I read this story in the official website of the PCSO. The story catches my interest to post here at my blog for the reason that the surfers of this site (LynxJuan.Com) will be inspired to support the PCSO projects (LOTTO Games). Not only to give them chances of winning to make their lives in progress but also to be aware how PCSO and the Philippine government help other people who are in need and their proceeds contribute to our economy out of this good project. Here are some of those stories and articles.
A tricycle driver from Iloilo becomes an 18 million-peso millionaire. A jeepney driver from Marikina uses the numbers corresponding to his son’s birthday and takes home the P33 million prize. A devotee of the Black Nazarene in Quiapo captures the P34 million jackpot. Last year, a farmer in Bacolod City wins P50 million, one of the biggest jackpots ever won on a single bet. They are just some of the more than 1,200 instant millionaires generated by the Philippine Charity Sweepstakes Office (PCSO) after introducing the lotto numbers game in 1995.
Raising funds for charity
As the principal government agency for raising and providing funds for health programs, medical assistance and services, and charities of national character, the PCSO shores up its charity capability through the following revenue sources developed over the years: sweepstakes (1934), lotto (1995), instant sweepstakes 1998, Keno (2006) small-town lottery or STL (2006).
All revenues generated by PCSO are divided into the following: Prize Fund (55%), Charity Fund (30%), and Operating Fund (15%).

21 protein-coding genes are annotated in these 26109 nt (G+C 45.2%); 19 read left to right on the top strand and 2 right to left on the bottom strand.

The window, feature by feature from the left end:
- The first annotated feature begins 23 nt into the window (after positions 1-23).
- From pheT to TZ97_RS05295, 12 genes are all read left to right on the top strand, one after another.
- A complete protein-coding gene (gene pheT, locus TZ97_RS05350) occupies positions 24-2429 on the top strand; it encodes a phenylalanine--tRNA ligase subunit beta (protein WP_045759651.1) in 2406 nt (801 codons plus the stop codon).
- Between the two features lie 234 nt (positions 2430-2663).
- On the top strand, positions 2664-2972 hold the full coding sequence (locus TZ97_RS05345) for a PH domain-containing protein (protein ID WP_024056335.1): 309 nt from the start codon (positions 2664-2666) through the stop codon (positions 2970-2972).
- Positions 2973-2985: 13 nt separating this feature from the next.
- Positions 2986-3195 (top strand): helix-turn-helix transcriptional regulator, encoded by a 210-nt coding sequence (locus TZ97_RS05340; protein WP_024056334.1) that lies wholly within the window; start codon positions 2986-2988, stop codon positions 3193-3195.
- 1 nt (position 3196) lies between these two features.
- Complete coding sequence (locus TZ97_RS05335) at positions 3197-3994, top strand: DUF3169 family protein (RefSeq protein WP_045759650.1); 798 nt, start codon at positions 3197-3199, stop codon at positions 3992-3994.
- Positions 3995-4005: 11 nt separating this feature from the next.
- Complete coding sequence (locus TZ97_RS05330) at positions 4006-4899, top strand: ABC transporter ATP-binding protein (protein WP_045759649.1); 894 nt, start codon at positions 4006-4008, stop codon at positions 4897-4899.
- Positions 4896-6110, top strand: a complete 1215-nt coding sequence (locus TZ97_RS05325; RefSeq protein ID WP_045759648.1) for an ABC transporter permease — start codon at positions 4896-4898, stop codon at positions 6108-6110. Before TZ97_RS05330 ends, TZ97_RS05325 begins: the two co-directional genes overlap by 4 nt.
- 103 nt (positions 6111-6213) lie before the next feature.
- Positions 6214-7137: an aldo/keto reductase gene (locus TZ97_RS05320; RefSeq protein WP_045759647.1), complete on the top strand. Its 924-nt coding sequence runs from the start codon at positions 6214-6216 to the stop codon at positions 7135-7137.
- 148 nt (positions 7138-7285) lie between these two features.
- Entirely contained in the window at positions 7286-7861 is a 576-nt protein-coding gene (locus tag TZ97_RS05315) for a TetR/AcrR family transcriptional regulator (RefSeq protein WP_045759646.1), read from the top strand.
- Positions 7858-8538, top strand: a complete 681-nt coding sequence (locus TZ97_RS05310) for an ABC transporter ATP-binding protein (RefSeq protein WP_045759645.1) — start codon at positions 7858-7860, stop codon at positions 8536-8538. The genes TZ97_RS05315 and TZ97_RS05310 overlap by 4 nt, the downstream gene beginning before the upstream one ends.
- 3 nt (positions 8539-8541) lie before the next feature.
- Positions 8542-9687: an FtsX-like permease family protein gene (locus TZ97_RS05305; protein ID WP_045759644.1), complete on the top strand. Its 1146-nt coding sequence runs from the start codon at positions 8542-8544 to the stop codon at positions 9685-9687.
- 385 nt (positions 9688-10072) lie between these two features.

The ticket that put food on the table for the likes of 66-year old Manila City Hall vendor Priscilla ‘Manang Ising’ de Guzman has over the years morphed from a game of luck targeting the general population to one periodically dedicated to specific sectors.
Changing times and new technology placed the sweepstakes behind the lotto numbers game, said Atty. Amelia Tansinsin, PCSO OIC-Assistant General Manager for marketing. She adds, however, that the charity agency has learned to devise ways to make the sweepstakes survive through niche marketing.
In 2006, for example, the PNP mounted a successful special sweepstakes draw for law enforcers that generated P12.82M. This enabled the Criminal Investigation and Detection Group (CIDG) and the Legal Services and Enforcement Group (LSEG) to purchase new computers and communication equipment, and law books for their library. Top prize for the special draw was P5 million, while the second and third prizes amounted to P2 million and P1 million, respectively. A portion of the sweepstakes proceeds was likewise given to a model precinct of the PNP. The success of the 2006 PNP special draw encouraged PNP to conduct another special draw in 2007, doubling sales and charity for the institution. This time, the 2nd PNP special draw proceeds enabled PNP to buy other equipments, motorcycles and law books for their library.